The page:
Tuesday, September 21, 2010

The Grape Room

I've only lived in Manayunk for three years, so I did not know about the original Grape Room in Manayunk. I'm not sure why it shut down, but the new version opened earlier this year and it is a really chill place. I think having a live music venue in the neighborhood is a huge plus. And although craft beer plus local live music is usually a good equation for an influx of hipsters (no one wants that), Grape Room seems to be a place void of overwhelming pretentiousness and skinny jeans.

I was there last night for an open mic night and discovered that they had a good amount of craft beers on tap and several more in bottles. From what I remember these are the beers they had on tap;
  • Troegs Dreamweaver
  • Magic Hat #9
  • Victory Pils
  • Dock Street Pumpkin Ale
  • One or two more that I am blanking on
  • They also had Lionshead and Dogfish Head in bottles
I ordered a Magic Hat #9 and bellied up to the bar where I could see the small stage. The open mic night was relaxed, and the crowd seemed to be a lot of regular open mic-ers because a lot of the people knew each other and it seemed like I was the only one in there that wasn't performing at some point during the night. There was pretty good music all around, mostly originals, including a good dose of folksy stuff. They have the open mic night every Monday, and it started around 9:30; it's definitely worth a visit if you are looking for a low-key atmosphere. They also have regular shows, usually with a $5 cover almost every other day of the week. For a list of shows go to their website, http://graperoommusic.wordpress.com/

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Beer 101 - Basics of the Brewing Process

I've been drinking beer for a while now but only recently did I really start thinking about how it is actually made. I'm going to be brewing my first batch of homebrew fairly soon (I'm starting with a Nut Brown), so I've trying to take in as much as possible about how beer is brewed.

It's really a pretty basic overall process. Plants are made of complex carbohydrates, which can be broken down into sugars, which are simple carbohydrates. Under the right conditions, yeast consumes the sugars and the byproducts of the chemical reaction are carbon dioxide and alcohol.

The main grain for brewing is barley but other grains such as wheat and rice can also be used. The process that extracts the usable sugars from the grains is a topic for another day but the main idea is to convert the complex carbs to sugars. The sugars are then mixed with water (creating what is called the wort) and boiled. The boiling kills bacteria so that only the yeast will be able to attack the sugars. Once the wort has been properly boiled, it needs to be quickly cooled to a temperature that is advantageous for whatever type of yeast is being used, generally between 60 and 70 degrees F. The yeast is added and the fermentation begins. Usually some extra sugars are added for carbonation purposes. Wait a couple of weeks and you will have drinkable beer.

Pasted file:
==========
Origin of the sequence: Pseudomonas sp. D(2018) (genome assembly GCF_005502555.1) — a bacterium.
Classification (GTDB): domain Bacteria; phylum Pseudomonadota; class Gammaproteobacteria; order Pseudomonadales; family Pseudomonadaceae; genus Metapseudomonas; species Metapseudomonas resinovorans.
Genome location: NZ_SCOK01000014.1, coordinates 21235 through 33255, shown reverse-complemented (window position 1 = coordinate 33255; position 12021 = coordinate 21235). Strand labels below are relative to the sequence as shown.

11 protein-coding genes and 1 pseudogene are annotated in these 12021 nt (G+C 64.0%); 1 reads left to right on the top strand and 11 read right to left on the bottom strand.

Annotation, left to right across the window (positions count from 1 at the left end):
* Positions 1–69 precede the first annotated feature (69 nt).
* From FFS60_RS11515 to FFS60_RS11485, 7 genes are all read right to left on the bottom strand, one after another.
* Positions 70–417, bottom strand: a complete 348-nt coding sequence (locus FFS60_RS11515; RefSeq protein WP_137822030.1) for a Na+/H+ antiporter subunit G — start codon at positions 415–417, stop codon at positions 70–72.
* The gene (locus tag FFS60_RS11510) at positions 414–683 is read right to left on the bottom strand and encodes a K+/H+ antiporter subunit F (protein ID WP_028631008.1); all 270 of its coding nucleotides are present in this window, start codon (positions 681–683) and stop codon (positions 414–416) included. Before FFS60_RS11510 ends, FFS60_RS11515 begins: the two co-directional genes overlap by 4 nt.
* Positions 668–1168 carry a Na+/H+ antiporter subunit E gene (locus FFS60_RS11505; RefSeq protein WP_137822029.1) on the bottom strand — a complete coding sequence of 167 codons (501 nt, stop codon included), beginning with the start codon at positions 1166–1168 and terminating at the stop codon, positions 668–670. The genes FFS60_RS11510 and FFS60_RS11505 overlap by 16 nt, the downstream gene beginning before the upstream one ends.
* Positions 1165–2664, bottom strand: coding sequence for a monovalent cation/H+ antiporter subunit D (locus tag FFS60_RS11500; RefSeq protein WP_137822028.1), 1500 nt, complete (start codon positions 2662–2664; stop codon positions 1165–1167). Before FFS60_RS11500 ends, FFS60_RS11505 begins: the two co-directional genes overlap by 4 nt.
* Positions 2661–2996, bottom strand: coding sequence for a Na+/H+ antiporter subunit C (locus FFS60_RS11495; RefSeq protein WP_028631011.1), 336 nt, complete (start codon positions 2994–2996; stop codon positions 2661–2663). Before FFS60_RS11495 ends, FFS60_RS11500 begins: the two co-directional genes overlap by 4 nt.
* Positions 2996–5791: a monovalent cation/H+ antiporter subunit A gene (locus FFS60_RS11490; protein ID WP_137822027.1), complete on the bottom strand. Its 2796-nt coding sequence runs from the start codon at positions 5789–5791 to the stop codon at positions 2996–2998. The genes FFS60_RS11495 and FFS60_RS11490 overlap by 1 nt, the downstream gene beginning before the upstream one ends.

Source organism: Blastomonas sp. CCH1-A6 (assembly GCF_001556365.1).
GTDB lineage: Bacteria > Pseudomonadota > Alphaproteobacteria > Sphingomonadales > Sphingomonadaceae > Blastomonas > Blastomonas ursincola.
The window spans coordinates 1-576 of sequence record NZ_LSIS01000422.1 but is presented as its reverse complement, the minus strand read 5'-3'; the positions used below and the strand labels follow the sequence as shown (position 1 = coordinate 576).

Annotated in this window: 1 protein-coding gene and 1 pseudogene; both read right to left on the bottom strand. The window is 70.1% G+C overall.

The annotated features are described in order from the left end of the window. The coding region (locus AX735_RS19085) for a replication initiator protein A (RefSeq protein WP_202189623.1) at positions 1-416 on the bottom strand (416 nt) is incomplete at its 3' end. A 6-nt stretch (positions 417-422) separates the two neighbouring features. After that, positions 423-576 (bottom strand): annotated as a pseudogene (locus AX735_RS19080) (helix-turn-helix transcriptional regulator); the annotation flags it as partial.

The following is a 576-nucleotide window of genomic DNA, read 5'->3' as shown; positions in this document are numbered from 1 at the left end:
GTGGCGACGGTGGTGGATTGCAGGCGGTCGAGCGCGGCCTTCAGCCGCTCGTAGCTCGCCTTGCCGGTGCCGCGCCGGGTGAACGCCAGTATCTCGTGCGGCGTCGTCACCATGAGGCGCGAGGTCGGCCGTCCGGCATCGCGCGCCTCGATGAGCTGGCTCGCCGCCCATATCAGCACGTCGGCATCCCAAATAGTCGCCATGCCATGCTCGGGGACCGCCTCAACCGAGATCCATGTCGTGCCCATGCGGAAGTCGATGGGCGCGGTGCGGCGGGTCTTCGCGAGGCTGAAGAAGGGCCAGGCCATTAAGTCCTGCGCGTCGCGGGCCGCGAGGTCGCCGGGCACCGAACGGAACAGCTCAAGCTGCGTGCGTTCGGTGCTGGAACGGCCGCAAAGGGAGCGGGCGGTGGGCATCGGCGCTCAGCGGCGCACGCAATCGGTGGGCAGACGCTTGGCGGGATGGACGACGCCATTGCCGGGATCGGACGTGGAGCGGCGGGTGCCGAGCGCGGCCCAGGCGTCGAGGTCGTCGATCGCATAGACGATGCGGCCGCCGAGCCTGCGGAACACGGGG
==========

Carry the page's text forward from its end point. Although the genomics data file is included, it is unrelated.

There is a lot more to each step than I just mentioned but I will probably get into each of them at a later date. But if you want more information right now you can check out this website;

On the music front, if you get a chance, put Bob Schneider on your playlist. His latest album is Lovely Creatures. I saw him live about a year ago and it was an extremely entertaining show. The trumpet player did the entire set in a bunny suit. Just how they roll. He is a talented musician with a distinctive voice but his strength is his songwriting. His lyrics are clever and meaningful and he always tells a compelling story. Give him a listen. And let me know what you think. Comments are always welcome.

Friday, September 17, 2010

Hebrew - Messiah Bold

Last weekend while watching the Notre Dame football team lose to Michigan, I cracked open a He'Brew Messiah Bold, perhaps subconsciously looking for some fermented divine intervention. It is after all, as noted on the upper label, "The beer you've been waiting for."

This is labeled as a Dark Brown Ale from San Francisco, but both of those claims are a little misleading. It is a dark beer for sure, with a good weight to it, but it has a sweeter, more subtle taste than I was expecting for a dark brown ale. Also, He'Brew is a line of beers conceived by Smaltz Brewing Company, which is based in San Francisco. However, Messiah Bold is actually brewed at the Mendocino Brewing Company (based in CA) facility (which is actually the Olde Saratoga Brewery) in Saratoga Springs, NY. It has 5.6% ABV and is the first certified Kosher beer that I can remember trying.

Looking back, it is interesting to me how much the beer mirrored the game. ND started off with a first drive touchdown and looked great in the process. I was getting my hopes up for a romp. The beer had a dark brown color, with only a slight head, a strong malty aroma and a sweet but malt forward first taste. I could also smell some hints of chocolate or coffee as well as a little bit of nuttiness. So, my first impression was very optimistic.

Then, the starting quarterback got hurt and the performances of the back-ups were entirely forgettable. Messiah Bold had a slightly bitter hop finish to it, but the aftertaste went away very quickly, leaving me reaching for another drink because I felt like I was missing something. The starting quarterback came back in the game (another sip), he started the scoring again (that malty, quality brown ale taste), I got my hopes up with a go-ahead 4th quarter TD (the slight hoppy finish), but in the end Michigan scored a TD with less than a minute to go and I will be waiting for another year for a shot at those smug Michiganders (the nonexistent aftertaste.)

So overall, I enjoyed the flavors while they lasted, but the football game and the beer left me feeling bittersweet about what could have been. The only difference between the beer and the ND game is that I will be back watching the Irish week in and week out, knowing that most likely I will be perpetually disappointed. The Bold is a serviceable brown ale that has great initial flavors, but I won't be waiting for it to show up again in my fridge anytime soon.